When scent-mapping a new city, Tolaas doesn’t go it alone. She calls on volunteers to help her sniff around. In a recent collaboration with Harvard University, local student volunteers in Shanghai helped her identify 500 unique scents that comprised the city—mostly food, but also odors from nature, street traffic, and even the people themselves. Tolaas is rigorous in her methods, making multiple passes of the same area at different times of day to ensure that the smells she’s identifying are truly a constant presence. She’s convinced that with such attention to detail, a person should be able to navigate a neighborhood blindly, with only their nose to guide them.

There’s a fascinating science behind all this smell curation, made possible by the Re_Search Lab’s close partnership with International Flavors and Fragrances, commercial creator of tastes and scents, who provide Tolaas with her equipment. Headspace technology allows Tolaas to capture the odor molecules of whatever objects she’s brought back to the lab, which she then works to recreate with synthetic compounds. The interdisciplinary nature of Tolaas’s work makes sense considering her background. She was raised and educated in Iceland, Norway, Poland, and Russia, is fluent in nine languages, and trained in both chemistry and the arts. Tolaas thrives in the space she has created for herself between art and science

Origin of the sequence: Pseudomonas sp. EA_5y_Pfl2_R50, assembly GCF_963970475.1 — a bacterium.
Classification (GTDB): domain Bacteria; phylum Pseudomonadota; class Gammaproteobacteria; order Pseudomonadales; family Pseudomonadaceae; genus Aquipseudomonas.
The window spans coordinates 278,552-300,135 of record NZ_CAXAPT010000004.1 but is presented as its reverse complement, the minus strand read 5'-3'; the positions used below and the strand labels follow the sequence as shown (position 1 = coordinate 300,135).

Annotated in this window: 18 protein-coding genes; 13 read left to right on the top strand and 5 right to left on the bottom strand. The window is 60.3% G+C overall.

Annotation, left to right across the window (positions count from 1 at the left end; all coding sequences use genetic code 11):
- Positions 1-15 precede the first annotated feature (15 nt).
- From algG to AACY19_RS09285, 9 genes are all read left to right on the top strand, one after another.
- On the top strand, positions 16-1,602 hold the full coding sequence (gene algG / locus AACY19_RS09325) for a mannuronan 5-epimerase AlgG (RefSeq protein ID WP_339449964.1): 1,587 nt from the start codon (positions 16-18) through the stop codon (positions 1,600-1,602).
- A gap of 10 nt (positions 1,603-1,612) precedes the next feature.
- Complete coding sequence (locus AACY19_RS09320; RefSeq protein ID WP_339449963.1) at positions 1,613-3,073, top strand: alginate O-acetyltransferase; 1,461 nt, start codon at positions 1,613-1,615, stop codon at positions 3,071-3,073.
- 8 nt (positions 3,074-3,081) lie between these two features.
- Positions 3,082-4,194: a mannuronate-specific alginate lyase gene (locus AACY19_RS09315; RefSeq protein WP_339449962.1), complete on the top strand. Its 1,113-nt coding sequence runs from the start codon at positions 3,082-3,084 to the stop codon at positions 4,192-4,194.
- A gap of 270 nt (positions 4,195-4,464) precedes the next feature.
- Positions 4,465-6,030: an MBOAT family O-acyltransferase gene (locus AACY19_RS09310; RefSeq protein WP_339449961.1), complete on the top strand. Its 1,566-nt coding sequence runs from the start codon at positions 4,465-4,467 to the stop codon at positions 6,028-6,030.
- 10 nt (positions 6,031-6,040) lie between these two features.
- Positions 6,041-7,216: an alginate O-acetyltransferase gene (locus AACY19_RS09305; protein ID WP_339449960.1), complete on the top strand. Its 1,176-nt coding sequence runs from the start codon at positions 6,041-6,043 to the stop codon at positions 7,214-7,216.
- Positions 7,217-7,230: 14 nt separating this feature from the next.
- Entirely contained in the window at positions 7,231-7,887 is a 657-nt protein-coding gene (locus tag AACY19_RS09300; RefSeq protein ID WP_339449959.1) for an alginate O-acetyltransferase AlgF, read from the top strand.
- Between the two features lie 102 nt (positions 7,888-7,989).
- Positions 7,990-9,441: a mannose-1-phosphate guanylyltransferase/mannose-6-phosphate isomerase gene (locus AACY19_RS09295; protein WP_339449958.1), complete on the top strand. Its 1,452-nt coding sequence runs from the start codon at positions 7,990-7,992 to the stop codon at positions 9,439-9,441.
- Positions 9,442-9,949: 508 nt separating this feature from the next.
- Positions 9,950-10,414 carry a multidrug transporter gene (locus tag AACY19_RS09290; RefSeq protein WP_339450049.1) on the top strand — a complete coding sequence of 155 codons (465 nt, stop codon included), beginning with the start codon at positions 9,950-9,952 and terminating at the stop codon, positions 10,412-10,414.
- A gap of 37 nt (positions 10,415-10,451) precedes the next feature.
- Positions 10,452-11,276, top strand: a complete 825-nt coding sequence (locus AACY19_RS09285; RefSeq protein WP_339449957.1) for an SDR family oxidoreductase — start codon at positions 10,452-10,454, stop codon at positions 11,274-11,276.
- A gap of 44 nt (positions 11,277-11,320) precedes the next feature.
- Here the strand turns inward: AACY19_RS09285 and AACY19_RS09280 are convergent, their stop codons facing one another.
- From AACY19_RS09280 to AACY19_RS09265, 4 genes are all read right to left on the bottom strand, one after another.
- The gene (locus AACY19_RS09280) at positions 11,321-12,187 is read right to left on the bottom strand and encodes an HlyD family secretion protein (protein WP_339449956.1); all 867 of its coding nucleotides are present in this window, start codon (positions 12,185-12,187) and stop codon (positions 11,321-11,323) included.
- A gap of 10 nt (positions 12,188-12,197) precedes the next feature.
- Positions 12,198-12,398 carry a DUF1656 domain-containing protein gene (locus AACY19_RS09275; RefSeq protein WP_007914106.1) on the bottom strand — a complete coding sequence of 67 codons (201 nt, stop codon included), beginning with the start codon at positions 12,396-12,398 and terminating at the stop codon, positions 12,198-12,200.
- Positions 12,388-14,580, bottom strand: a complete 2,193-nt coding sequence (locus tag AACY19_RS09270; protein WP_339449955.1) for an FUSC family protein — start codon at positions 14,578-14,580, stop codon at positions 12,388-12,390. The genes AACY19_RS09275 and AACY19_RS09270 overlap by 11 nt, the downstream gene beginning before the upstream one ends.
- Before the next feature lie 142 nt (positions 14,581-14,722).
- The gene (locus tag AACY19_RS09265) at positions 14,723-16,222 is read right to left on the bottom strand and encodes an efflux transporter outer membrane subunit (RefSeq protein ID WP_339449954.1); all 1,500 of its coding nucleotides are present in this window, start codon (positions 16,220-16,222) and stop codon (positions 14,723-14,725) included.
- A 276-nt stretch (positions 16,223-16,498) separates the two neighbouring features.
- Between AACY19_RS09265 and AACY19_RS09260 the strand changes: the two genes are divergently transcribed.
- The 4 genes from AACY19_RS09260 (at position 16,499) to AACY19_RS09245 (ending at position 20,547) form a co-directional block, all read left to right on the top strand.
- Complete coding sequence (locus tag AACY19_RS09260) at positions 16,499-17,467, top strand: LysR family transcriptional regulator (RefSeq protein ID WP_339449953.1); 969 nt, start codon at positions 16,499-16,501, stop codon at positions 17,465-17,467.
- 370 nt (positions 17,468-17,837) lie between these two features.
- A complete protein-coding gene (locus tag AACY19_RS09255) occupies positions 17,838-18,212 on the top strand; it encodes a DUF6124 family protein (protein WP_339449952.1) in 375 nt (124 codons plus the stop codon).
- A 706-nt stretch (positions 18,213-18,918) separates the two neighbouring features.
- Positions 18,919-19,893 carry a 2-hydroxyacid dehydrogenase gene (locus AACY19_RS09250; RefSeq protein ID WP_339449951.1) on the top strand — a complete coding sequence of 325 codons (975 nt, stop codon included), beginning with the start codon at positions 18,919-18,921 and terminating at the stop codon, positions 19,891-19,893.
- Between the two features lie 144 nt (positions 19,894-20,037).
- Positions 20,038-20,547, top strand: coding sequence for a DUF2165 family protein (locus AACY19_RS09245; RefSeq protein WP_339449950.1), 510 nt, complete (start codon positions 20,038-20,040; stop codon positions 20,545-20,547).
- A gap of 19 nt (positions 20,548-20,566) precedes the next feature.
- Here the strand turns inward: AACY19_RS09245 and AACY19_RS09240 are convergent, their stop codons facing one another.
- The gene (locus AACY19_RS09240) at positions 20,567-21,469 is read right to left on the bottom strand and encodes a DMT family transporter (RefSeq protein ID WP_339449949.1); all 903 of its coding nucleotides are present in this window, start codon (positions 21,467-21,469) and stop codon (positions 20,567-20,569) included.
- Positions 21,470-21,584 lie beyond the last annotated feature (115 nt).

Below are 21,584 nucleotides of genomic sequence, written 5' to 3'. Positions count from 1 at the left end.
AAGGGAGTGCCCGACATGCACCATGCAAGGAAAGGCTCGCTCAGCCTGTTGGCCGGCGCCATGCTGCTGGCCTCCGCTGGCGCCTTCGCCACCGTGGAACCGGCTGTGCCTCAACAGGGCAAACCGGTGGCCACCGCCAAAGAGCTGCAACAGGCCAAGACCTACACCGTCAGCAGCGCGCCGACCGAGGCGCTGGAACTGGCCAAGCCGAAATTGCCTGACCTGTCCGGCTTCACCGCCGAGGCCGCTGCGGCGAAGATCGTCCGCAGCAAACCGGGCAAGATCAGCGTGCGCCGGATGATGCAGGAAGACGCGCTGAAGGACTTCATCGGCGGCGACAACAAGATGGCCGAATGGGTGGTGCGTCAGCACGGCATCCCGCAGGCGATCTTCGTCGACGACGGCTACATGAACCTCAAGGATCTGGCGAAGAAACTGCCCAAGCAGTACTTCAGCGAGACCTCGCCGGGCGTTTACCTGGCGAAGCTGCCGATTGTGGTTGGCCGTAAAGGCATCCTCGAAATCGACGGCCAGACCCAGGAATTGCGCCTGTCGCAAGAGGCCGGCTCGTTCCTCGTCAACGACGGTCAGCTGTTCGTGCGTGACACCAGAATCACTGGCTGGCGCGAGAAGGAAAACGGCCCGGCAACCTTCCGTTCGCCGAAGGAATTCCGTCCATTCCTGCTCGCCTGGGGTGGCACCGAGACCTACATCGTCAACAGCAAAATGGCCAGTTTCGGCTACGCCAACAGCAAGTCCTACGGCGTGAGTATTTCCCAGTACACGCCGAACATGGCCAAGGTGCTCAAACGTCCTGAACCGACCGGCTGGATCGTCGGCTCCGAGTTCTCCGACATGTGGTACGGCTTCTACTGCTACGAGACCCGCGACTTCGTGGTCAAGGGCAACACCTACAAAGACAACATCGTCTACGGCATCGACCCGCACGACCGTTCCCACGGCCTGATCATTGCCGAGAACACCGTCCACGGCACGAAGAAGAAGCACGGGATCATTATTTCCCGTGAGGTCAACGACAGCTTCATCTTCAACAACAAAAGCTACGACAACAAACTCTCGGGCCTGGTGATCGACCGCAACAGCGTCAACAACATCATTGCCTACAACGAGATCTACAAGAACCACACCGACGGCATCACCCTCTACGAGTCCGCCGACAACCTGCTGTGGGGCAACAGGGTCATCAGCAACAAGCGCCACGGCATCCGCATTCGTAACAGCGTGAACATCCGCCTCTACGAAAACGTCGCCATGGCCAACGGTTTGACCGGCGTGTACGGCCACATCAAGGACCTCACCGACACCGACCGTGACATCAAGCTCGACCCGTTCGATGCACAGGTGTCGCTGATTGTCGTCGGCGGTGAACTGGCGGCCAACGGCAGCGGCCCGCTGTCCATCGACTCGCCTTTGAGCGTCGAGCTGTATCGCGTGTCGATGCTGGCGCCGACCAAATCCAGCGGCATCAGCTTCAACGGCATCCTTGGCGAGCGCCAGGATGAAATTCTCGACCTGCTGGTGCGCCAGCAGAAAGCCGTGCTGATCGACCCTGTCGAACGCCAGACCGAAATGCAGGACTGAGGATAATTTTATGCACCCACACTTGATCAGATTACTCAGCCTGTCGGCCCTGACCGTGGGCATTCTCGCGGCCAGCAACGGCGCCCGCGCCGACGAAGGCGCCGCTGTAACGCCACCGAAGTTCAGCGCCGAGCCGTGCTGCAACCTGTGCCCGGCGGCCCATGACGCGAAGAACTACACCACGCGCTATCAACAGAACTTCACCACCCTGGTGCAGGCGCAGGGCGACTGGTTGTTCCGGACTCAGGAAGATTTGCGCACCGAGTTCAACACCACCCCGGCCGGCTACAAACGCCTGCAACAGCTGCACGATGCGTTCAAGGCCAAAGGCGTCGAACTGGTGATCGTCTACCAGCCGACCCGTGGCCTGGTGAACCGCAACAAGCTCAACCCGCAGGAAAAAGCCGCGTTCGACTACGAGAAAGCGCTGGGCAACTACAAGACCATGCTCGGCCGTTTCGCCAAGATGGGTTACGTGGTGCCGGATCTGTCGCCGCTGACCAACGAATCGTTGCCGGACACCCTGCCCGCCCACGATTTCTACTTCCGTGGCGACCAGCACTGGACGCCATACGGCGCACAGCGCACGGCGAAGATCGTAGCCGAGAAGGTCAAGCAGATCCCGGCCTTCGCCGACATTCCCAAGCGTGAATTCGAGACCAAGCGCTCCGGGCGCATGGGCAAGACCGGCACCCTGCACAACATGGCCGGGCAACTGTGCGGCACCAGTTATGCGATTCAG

Having worked so long with smells, Tolaas no longer judges them to be good or bad, pleasant or unpleasant, the way we quotidian sniffers do. She shuns any “hierarchy” of smells, telling CityLab that “every smell has the potential of being interesting.” Anecdotally considering the way most cities smell on an average day, it’s probably best to keep an open mind along with those open nostrils.

[h/t CityLab]

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euphro, Flickr // CC BY-SA 2.0